Film review: All-singing, all-dancing hymn to LA
Damien Chazelle's joyous musical is an utter delight from start to finish
It's hard to think of anything less romantic than a traffic jam, but in La La Land's remarkable opening sequence Damien Chazelle turns that notion on its head. Horns are honking and bumpers practically touching on a packed Los Angeles freeway when the drivers, most of whom appear to be actors on their way to auditions, leap from their cars and start dancing, while a passing woman breaks into song. Chazelle is setting out his stall early, testing his audience's willingness to suspend their disbelief, and preparing them for all that lies ahead.
For this is a musical, and not an ironic, postmodern, in-on-the-joke one either: La La Land wears its heart on its sleeves, deliberately evoking and inviting comparison with the great MGM musicals of the 1940s and 50s. Chazelle, who so impressed with his gripping and visceral 2014 breakthrough feature Whiplash, could hardly have taken on a greater challenge than single-handedly reviving a genre no one knows how to watch any more, never mind make. And La La Land is entirely original, not some stagey rehash of a tried-and-tested Broadway show.
It's a huge ask, but Chazelle pulls it off magnificently, helped by the fearless commitment of his two leads. Emma Stone is Mia, one of the hopeful young actors caught in that traffic jam, who's late for another cattle call audition when she has a contretemps with a passing driver. When she stalls in the traffic, a scowling young man in an open-top vintage belligerently overtakes her. She responds by giving him the finger. It must be love.
He is Seb (Ryan Gosling), a jazz purist and passionate nostalgist, who ekes a living playing cheesy background piano in a Los Angeles bar but infuriates the owner (JK Simmons) by embarking on noodly improvisations. He gets fired, and ends up in a silly jacket playing synth for an 80s cover band that does movie industry parties. At one of these, he runs into Mia again, and after trading insults for a bit, they begin to actually talk.
Mia's a barista on a studio lot, but dreams of becoming a major dramatic actress; Seb yearns to single-handedly save jazz from extinction by opening his own downtown club. "They say let it die," he mutters between clenched teeth - "not on my watch." Each finds the other's blind passion endearing, and after Seb invites Mia to a late screening of Rebel Without a Cause, they fall in love.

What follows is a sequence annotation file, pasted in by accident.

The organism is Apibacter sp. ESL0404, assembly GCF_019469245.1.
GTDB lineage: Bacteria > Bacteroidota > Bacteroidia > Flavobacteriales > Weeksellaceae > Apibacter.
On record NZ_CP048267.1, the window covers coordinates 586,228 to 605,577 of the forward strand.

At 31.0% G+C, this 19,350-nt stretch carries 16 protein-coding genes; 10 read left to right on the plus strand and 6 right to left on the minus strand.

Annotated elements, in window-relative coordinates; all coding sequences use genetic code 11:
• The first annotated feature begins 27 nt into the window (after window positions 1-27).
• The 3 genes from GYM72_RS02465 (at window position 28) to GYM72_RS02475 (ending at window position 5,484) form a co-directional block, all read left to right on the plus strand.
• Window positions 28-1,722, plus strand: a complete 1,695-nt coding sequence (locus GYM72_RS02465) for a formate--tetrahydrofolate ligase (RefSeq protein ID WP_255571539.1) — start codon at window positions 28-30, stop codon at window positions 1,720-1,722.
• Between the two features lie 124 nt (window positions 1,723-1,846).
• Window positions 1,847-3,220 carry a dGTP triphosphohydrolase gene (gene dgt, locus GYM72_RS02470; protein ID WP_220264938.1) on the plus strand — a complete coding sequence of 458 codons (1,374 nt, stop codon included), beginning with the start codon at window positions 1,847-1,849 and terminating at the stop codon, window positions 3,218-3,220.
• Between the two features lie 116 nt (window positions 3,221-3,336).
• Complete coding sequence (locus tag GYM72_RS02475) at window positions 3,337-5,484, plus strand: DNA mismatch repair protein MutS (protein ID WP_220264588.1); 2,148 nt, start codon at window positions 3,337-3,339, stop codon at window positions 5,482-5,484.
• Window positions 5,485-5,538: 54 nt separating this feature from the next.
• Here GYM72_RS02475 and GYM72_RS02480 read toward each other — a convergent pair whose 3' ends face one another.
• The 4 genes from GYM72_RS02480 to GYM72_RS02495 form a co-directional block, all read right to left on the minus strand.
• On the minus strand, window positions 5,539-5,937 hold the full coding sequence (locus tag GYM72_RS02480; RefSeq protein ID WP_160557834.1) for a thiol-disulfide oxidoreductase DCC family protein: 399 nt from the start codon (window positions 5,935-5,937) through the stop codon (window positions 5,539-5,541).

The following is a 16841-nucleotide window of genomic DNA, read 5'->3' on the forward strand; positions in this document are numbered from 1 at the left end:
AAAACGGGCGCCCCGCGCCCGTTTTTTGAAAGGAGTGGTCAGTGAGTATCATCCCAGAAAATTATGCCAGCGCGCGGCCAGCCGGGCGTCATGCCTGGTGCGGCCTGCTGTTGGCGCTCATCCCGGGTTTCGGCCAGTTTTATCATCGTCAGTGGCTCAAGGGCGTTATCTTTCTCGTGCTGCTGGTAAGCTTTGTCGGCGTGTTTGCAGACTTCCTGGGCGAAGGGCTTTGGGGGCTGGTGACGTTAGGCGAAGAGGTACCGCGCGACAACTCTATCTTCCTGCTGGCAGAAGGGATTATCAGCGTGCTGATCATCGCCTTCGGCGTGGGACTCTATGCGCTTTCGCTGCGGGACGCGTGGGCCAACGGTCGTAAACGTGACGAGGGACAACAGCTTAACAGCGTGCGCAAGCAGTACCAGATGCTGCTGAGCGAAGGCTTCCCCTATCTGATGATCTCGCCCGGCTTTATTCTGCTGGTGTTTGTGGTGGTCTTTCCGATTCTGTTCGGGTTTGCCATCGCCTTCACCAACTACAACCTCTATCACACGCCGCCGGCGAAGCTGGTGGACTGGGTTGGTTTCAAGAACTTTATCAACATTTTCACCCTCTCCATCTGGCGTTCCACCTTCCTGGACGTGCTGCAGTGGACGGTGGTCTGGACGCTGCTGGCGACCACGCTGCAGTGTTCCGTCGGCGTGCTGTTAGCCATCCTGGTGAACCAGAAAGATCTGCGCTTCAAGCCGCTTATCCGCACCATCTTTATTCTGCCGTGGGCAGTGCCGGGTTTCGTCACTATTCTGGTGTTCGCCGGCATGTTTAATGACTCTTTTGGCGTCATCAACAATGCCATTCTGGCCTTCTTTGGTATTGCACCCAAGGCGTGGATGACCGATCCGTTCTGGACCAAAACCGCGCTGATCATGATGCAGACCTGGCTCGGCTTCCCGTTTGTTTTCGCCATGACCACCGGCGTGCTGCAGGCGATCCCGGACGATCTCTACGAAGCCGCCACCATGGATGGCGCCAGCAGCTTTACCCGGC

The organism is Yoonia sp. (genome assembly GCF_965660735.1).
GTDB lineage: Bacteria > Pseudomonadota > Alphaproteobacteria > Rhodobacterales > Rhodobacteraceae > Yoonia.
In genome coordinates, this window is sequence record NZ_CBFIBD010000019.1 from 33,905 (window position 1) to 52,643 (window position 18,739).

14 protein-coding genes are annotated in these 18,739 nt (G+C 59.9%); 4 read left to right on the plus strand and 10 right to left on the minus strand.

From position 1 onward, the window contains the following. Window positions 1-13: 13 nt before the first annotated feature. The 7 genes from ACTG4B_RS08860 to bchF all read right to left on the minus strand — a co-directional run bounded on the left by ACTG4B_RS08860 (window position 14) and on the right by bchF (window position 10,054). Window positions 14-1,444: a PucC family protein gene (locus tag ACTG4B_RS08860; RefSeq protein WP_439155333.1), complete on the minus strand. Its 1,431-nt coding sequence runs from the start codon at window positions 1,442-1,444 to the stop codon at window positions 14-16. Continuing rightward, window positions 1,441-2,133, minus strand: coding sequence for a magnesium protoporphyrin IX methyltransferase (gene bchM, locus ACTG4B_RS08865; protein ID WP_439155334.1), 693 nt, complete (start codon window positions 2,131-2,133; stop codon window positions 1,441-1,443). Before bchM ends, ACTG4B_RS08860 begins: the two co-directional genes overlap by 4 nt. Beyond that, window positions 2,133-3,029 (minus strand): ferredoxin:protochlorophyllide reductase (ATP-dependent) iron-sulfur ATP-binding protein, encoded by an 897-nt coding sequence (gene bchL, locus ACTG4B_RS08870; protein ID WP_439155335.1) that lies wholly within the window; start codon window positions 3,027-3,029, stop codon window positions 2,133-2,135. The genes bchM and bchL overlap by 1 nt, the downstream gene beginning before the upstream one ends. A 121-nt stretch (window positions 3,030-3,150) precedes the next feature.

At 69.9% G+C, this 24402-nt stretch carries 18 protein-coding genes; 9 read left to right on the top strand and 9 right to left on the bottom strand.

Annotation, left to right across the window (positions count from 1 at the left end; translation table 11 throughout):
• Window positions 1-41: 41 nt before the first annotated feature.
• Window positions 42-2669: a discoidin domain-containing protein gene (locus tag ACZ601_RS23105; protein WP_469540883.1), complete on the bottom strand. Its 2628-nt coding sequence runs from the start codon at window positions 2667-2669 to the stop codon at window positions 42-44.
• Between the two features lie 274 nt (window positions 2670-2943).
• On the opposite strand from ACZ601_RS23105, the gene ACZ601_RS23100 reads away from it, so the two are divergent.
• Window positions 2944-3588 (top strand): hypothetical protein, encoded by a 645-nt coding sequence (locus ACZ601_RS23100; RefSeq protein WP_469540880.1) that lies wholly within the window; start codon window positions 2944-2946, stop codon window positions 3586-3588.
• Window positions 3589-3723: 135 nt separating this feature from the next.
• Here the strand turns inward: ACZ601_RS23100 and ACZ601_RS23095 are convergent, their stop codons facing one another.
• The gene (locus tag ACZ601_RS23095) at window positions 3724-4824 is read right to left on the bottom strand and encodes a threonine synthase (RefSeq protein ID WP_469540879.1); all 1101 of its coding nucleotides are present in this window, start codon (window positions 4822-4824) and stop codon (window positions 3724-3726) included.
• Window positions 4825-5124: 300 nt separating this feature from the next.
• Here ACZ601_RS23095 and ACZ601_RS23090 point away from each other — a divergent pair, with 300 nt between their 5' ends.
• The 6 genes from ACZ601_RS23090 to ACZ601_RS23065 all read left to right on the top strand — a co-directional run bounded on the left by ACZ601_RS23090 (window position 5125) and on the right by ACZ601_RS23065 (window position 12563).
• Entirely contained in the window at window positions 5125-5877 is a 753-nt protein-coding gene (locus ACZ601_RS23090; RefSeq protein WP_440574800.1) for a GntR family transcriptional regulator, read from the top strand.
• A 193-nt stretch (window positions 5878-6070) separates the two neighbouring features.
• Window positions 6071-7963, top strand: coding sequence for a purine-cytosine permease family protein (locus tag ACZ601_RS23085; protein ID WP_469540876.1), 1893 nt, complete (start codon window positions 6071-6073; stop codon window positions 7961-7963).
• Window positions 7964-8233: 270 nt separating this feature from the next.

They do so against the backdrop of a surprisingly pristine and beautifully photographed Los Angeles, a much-maligned metropolis that is here subjected to the kind of fierce love Woody Allen bestowed on New York in Manhattan. Chazelle has the tougher job, because LA doesn't have much to match the Brooklyn Bridge or the Chrysler Building, but La La Land celebrates its natural advantages - its broad streets, Hispanic influences, high skies and that justly famous light.
If it's a kind of hymn to the city, La La Land also celebrates the tenaciousness of the young dreamers who flood west in their droves chasing dreams that will almost certainly elude them. Seb and Mia seem like two such doomed romantics, until success arrives unexpectedly, throwing a spanner in the works. As in Whiplash, the tension between artistic and romantic ambition is explored in a film that succeeds in being both joyous and melancholy, escaping into wild flights of musical fantasy while remaining stubbornly grounded, and real. Those musical numbers are delightful in the main, particularly the light and catchy 'City of Stars', and while Stone and Gosling might not be in same category as song and dance greats like Astaire, Rogers, Charisse and Kelly, their accessible dance routines and slightly shaky vocals make them seem all the more real. Damien Chazelle's direction and visual palette evoke everything from An American in Paris and Singin' in the Rain to Jacques Demy's 1967 revisionist musical Les Demoiselles de Rochefort, but without ever stooping to impersonation, or pastiche. Because La La Land is a classic in its own right, a great film, and a musical for our time.
La La Land
Films coming soon...
Jackie (Natalie Portman, Peter Sarsgaard, Greta Gerwig, John Hurt, Richard E Grant); Split (James McAvoy, Anya Taylor-Joy, Betty Buckley, Haley Lu Richardson); xXx: Return of Xander Cage (Vin Diesel, Samuel L Jackson, Tony Collette).